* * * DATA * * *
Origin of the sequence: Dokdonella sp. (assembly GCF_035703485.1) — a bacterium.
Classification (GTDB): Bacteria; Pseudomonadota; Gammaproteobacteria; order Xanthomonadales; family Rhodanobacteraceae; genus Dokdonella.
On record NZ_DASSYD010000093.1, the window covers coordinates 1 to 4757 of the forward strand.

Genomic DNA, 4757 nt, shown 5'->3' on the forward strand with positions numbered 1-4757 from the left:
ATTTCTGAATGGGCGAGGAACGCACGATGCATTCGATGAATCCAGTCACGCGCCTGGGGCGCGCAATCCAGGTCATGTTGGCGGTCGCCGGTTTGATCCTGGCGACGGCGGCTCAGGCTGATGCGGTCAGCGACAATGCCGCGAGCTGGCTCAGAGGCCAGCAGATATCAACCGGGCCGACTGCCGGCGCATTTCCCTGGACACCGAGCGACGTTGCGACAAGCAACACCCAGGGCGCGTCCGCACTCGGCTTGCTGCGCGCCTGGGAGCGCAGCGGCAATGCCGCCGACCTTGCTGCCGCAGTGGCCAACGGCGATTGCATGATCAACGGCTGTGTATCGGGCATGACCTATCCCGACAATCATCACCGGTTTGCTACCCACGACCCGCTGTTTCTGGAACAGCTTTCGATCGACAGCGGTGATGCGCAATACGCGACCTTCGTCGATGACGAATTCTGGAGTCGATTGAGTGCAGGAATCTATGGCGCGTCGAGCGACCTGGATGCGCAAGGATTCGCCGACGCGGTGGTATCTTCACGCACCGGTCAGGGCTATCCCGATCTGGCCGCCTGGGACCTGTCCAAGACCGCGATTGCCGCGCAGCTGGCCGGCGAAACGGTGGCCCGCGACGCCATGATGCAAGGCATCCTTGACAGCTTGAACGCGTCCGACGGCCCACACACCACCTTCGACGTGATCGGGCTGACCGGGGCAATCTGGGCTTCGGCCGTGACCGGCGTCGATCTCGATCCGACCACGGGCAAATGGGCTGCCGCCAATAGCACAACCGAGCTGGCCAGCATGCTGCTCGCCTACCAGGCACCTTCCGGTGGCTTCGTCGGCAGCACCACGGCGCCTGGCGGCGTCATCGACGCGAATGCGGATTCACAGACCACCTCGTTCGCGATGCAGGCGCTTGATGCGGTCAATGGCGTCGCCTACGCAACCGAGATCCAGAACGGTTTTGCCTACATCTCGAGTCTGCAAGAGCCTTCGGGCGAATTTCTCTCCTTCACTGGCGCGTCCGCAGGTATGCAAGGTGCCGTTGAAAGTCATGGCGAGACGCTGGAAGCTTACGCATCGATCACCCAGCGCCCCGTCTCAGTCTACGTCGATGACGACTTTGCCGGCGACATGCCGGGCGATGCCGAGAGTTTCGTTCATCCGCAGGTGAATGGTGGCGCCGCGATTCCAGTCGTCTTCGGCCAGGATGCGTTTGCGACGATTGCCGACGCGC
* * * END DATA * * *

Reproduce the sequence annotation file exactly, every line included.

Origin of the sequence: Dokdonella sp. (assembly GCF_035703485.1) — a bacterium.
Classification (GTDB): Bacteria; Pseudomonadota; Gammaproteobacteria; order Xanthomonadales; family Rhodanobacteraceae; genus Dokdonella.
On record NZ_DASSYD010000093.1, the window covers coordinates 1 to 4757 of the forward strand.

Genomic DNA, 4757 nt, shown 5'->3' on the forward strand with positions numbered 1-4757 from the left:
ATTTCTGAATGGGCGAGGAACGCACGATGCATTCGATGAATCCAGTCACGCGCCTGGGGCGCGCAATCCAGGTCATGTTGGCGGTCGCCGGTTTGATCCTGGCGACGGCGGCTCAGGCTGATGCGGTCAGCGACAATGCCGCGAGCTGGCTCAGAGGCCAGCAGATATCAACCGGGCCGACTGCCGGCGCATTTCCCTGGACACCGAGCGACGTTGCGACAAGCAACACCCAGGGCGCGTCCGCACTCGGCTTGCTGCGCGCCTGGGAGCGCAGCGGCAATGCCGCCGACCTTGCTGCCGCAGTGGCCAACGGCGATTGCATGATCAACGGCTGTGTATCGGGCATGACCTATCCCGACAATCATCACCGGTTTGCTACCCACGACCCGCTGTTTCTGGAACAGCTTTCGATCGACAGCGGTGATGCGCAATACGCGACCTTCGTCGATGACGAATTCTGGAGTCGATTGAGTGCAGGAATCTATGGCGCGTCGAGCGACCTGGATGCGCAAGGATTCGCCGACGCGGTGGTATCTTCACGCACCGGTCAGGGCTATCCCGATCTGGCCGCCTGGGACCTGTCCAAGACCGCGATTGCCGCGCAGCTGGCCGGCGAAACGGTGGCCCGCGACGCCATGATGCAAGGCATCCTTGACAGCTTGAACGCGTCCGACGGCCCACACACCACCTTCGACGTGATCGGGCTGACCGGGGCAATCTGGGCTTCGGCCGTGACCGGCGTCGATCTCGATCCGACCACGGGCAAATGGGCTGCCGCCAATAGCACAACCGAGCTGGCCAGCATGCTGCTCGCCTACCAGGCACCTTCCGGTGGCTTCGTCGGCAGCACCACGGCGCCTGGCGGCGTCATCGACGCGAATGCGGATTCACAGACCACCTCGTTCGCGATGCAGGCGCTTGATGCGGTCAATGGCGTCGCCTACGCAACCGAGATCCAGAACGGTTTTGCCTACATCTCGAGTCTGCAAGAGCCTTCGGGCGAATTTCTCTCCTTCACTGGCGCGTCCGCAGGTATGCAAGGTGCCGTTGAAAGTCATGGCGAGACGCTGGAAGCTTACGCATCGATCACCCAGCGCCCCGTCTCAGTCTACGTCGATGACGACTTTGCCGGCGACATGCCGGGCGATGCCGAGAGTTTCGTTCATCCGCAGGTGAATGGTGGCGCCGCGATTCCAGTCGTCTTCGGCCAGGATGCGTTTGCGACGATTGCCGACGCGC